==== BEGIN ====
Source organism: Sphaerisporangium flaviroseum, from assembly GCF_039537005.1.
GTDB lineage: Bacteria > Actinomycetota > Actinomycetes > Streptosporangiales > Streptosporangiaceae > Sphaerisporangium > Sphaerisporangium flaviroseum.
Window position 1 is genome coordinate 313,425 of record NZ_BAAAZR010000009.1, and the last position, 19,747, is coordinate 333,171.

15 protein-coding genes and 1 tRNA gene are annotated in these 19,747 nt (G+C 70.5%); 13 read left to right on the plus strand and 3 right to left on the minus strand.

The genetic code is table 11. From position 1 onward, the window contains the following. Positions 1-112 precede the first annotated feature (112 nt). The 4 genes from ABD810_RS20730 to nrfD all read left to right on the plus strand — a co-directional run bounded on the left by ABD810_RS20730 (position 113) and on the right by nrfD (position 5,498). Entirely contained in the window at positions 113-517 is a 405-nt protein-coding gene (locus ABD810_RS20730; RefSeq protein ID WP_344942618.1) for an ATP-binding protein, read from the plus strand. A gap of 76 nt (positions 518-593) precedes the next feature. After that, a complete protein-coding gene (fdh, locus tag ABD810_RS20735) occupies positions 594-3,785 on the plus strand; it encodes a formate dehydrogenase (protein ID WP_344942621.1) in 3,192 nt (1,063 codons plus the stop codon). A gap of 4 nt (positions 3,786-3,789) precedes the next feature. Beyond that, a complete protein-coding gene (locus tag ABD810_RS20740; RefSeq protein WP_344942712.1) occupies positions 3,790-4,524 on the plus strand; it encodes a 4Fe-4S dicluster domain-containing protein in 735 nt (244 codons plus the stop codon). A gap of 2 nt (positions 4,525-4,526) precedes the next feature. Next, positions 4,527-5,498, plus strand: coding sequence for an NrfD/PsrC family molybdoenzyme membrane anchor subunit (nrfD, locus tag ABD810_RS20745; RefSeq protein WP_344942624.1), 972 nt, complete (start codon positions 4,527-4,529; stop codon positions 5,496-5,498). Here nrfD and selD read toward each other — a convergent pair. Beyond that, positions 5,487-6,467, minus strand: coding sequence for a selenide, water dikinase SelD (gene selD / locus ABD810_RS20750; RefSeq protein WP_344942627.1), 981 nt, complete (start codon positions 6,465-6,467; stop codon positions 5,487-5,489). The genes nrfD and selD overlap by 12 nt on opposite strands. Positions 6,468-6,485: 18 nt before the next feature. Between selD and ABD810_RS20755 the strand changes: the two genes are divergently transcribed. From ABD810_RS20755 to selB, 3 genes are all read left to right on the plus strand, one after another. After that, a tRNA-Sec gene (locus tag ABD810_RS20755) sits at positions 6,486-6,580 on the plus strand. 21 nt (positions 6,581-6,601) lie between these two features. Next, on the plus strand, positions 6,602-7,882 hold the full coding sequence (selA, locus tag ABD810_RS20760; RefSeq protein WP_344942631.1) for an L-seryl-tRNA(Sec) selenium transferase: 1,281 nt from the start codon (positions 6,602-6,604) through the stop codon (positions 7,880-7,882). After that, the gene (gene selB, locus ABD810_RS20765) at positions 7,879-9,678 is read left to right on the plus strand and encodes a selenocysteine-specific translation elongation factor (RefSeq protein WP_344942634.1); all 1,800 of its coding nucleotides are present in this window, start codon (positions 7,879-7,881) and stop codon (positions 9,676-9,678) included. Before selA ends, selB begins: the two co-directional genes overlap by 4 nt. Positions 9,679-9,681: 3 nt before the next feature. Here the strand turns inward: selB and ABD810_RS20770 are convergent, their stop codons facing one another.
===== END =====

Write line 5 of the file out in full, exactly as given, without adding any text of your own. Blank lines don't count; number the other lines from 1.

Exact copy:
The genetic code is table 11. From position 1 onward, the window contains the following. Positions 1-112 precede the first annotated feature (112 nt). The 4 genes from ABD810_RS20730 to nrfD all read left to right on the plus strand — a co-directional run bounded on the left by ABD810_RS20730 (position 113) and on the right by nrfD (position 5,498). Entirely contained in the window at positions 113-517 is a 405-nt protein-coding gene (locus ABD810_RS20730; RefSeq protein ID WP_344942618.1) for an ATP-binding protein, read from the plus strand. A gap of 76 nt (positions 518-593) precedes the next feature. After that, a complete protein-coding gene (fdh, locus tag ABD810_RS20735) occupies positions 594-3,785 on the plus strand; it encodes a formate dehydrogenase (protein ID WP_344942621.1) in 3,192 nt (1,063 codons plus the stop codon). A gap of 4 nt (positions 3,786-3,789) precedes the next feature. Beyond that, a complete protein-coding gene (locus tag ABD810_RS20740; RefSeq protein WP_344942712.1) occupies positions 3,790-4,524 on the plus strand; it encodes a 4Fe-4S dicluster domain-containing protein in 735 nt (244 codons plus the stop codon). A gap of 2 nt (positions 4,525-4,526) precedes the next feature. Next, positions 4,527-5,498, plus strand: coding sequence for an NrfD/PsrC family molybdoenzyme membrane anchor subunit (nrfD, locus tag ABD810_RS20745; RefSeq protein WP_344942624.1), 972 nt, complete (start codon positions 4,527-4,529; stop codon positions 5,496-5,498). Here nrfD and selD read toward each other — a convergent pair. Beyond that, positions 5,487-6,467, minus strand: coding sequence for a selenide, water dikinase SelD (gene selD / locus ABD810_RS20750; RefSeq protein WP_344942627.1), 981 nt, complete (start codon positions 6,465-6,467; stop codon positions 5,487-5,489). The genes nrfD and selD overlap by 12 nt on opposite strands. Positions 6,468-6,485: 18 nt before the next feature. Between selD and ABD810_RS20755 the strand changes: the two genes are divergently transcribed. From ABD810_RS20755 to selB, 3 genes are all read left to right on the plus strand, one after another. After that, a tRNA-Sec gene (locus tag ABD810_RS20755) sits at positions 6,486-6,580 on the plus strand. 21 nt (positions 6,581-6,601) lie between these two features. Next, on the plus strand, positions 6,602-7,882 hold the full coding sequence (selA, locus tag ABD810_RS20760; RefSeq protein WP_344942631.1) for an L-seryl-tRNA(Sec) selenium transferase: 1,281 nt from the start codon (positions 6,602-6,604) through the stop codon (positions 7,880-7,882). After that, the gene (gene selB, locus ABD810_RS20765) at positions 7,879-9,678 is read left to right on the plus strand and encodes a selenocysteine-specific translation elongation factor (RefSeq protein WP_344942634.1); all 1,800 of its coding nucleotides are present in this window, start codon (positions 7,879-7,881) and stop codon (positions 9,676-9,678) included. Before selA ends, selB begins: the two co-directional genes overlap by 4 nt. Positions 9,679-9,681: 3 nt before the next feature. Here the strand turns inward: selB and ABD810_RS20770 are convergent, their stop codons facing one another.